Ford’s fully-electric, reasonably-priced, not-delayed F-150 Lightning is ever approaching, like a diesel Super Duty in your rearview mirror as you go ten over the limit on the highway. It inches ever closer, with this week marking an important milestone in its inexorable advance: Reservations are now closed, and orders will soon begin.
Earlier this week, a dealer memo circulated on forums stating that reservations would be ending to pave the way for factory orders. Now, with nearly 200,000 reservations already in for the electric F-150, a spokesperson from Ford has confirmed as much to Automotive News.
The first deliveries are expected to make it to customers in the Spring of 2022, though Ford isn’t putting any hard numbers on how many EV trucks will be delivered then. From Automotive News:
Ford has not said how many Lightnings it will build initially, although it has publicly said it plans to ramp up to an annual rate of 80,000 in 2024, the vehicle’s second full year of production.
Privately, however, Ford has told suppliers it expects production volume of 80,000 vehicles per year earlier than expected — by January 2023 – with capacity for up to 88,000, according to a memo viewed by Automotive News.
It’s possible that not all reservation holders will receive a 2022 model year vehicle.
All we know is that Ford plans to convert reservations to orders in “waves” for the Lightning, but it’s unclear how reservation holders will be selected — or how far apart these waves will be spaced.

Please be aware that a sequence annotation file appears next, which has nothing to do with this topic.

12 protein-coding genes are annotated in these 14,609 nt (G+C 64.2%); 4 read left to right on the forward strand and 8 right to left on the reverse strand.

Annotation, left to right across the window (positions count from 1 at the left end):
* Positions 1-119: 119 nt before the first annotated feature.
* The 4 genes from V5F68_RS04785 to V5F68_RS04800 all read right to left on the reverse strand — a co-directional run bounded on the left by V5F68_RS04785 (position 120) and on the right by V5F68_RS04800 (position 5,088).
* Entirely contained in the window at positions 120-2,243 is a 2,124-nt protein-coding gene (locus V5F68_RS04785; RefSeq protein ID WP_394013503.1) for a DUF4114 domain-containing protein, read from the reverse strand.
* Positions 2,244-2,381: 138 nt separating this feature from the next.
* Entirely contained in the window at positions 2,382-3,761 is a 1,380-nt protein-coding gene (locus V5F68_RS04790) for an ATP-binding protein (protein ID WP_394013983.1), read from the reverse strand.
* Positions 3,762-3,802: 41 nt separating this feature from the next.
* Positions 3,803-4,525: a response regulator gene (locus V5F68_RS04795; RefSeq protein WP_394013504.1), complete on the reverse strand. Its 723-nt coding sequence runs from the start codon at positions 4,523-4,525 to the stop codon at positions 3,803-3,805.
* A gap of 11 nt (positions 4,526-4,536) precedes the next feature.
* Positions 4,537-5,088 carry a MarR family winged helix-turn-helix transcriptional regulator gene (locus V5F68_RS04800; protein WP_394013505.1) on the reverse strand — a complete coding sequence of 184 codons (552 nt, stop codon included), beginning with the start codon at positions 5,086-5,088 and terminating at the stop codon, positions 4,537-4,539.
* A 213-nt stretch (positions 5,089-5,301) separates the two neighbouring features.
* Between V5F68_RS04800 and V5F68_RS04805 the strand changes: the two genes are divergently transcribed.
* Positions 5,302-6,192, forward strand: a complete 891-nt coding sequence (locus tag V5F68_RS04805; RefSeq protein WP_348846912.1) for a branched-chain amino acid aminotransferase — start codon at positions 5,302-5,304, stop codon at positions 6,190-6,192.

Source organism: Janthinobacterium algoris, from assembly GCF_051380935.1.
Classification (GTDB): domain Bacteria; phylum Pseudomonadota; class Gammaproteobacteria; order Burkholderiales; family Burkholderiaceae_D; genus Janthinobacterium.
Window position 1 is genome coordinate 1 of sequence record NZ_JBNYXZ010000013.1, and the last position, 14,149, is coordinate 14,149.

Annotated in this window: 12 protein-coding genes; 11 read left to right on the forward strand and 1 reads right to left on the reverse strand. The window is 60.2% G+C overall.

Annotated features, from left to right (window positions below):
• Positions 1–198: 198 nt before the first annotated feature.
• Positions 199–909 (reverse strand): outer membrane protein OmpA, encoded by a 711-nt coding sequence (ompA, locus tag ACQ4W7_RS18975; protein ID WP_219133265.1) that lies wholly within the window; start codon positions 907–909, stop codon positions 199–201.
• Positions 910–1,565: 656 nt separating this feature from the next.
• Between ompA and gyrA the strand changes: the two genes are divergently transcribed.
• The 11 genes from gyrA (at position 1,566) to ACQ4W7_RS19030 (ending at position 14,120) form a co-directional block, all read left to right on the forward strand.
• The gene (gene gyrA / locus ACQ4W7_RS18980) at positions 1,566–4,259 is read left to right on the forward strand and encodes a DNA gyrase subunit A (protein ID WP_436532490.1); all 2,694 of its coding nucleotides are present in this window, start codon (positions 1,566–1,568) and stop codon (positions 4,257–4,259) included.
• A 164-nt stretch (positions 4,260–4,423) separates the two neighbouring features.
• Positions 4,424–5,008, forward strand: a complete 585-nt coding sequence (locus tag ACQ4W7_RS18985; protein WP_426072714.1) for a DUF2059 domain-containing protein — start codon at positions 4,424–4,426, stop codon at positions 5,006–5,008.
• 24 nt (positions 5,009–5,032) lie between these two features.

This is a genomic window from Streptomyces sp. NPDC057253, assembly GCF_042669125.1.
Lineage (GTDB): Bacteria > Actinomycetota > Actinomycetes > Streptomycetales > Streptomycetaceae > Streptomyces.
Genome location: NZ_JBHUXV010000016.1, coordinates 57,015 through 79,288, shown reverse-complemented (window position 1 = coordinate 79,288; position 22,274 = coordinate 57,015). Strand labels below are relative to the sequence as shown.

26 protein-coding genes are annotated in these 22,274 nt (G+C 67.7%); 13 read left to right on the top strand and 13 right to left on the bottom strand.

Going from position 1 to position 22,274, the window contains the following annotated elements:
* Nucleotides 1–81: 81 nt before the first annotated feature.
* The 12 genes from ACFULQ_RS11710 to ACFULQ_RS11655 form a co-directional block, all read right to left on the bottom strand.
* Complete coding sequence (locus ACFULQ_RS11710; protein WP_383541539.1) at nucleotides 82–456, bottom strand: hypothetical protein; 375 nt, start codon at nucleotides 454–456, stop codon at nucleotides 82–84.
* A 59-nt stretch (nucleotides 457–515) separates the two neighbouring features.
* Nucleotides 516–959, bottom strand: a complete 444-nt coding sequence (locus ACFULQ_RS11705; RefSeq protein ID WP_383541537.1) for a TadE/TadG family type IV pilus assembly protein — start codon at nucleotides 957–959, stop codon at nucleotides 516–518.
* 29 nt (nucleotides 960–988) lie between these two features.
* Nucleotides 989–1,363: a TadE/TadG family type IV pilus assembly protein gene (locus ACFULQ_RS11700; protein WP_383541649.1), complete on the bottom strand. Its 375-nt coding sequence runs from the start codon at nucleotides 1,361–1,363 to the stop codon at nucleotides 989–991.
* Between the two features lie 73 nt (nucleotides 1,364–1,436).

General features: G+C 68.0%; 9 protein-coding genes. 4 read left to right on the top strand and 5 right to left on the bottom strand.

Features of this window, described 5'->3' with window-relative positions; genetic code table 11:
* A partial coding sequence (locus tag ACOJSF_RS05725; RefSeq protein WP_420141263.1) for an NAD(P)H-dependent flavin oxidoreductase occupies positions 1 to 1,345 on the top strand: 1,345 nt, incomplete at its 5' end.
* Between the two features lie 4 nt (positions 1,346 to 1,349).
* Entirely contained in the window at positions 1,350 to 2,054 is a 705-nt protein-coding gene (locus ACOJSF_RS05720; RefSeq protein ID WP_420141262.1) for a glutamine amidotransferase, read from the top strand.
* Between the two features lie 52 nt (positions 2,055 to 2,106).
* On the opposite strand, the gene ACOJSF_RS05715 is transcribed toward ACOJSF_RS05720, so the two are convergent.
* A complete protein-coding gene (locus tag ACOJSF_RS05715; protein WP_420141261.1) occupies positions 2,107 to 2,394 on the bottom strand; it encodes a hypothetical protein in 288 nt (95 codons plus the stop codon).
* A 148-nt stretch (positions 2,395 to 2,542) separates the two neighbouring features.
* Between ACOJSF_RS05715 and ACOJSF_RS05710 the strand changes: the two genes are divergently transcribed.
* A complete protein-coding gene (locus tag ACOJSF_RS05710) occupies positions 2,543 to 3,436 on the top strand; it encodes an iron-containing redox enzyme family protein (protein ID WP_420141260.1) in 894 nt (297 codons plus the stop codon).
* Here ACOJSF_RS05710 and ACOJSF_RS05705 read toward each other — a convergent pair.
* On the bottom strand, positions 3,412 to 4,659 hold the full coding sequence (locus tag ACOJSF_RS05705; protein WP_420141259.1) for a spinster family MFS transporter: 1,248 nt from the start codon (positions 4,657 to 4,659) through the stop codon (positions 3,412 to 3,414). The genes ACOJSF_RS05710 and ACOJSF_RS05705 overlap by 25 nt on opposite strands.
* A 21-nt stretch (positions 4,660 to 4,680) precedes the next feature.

If the number of Lightning reservations is close enough to approximate 200,000, and we know it’s not getting any higher, we can do a bit of fun theoretical math. Automotive News quotes the Bronco reservation conversion rate (the number of reservation holders who actually convert that into an order and buy the truck) at 65%, meaning Ford would be anticipating 130,000 sales from reservation holders alone.
Ford CEO Jim Farley told Automotive News he estimates 80% conversion, for 160,000 trucks. But, there’s another interesting note to compare with: Tesla. Seeking Alpha estimated the Model 3 conversion rate at 30%, and the Motley Fool pegged the Model X’s conversion at “under 20%.” With those numbers, Ford would be looking at 40,000-60,000 trucks sold to early adopters — or even less.
Luckily for Ford, the Bronco is probably a better comparison than Tesla’s ever-changing pricing and feature sets. Still, that 80% number may be hard for the company to reach — particularly if anything goes wrong with the launch.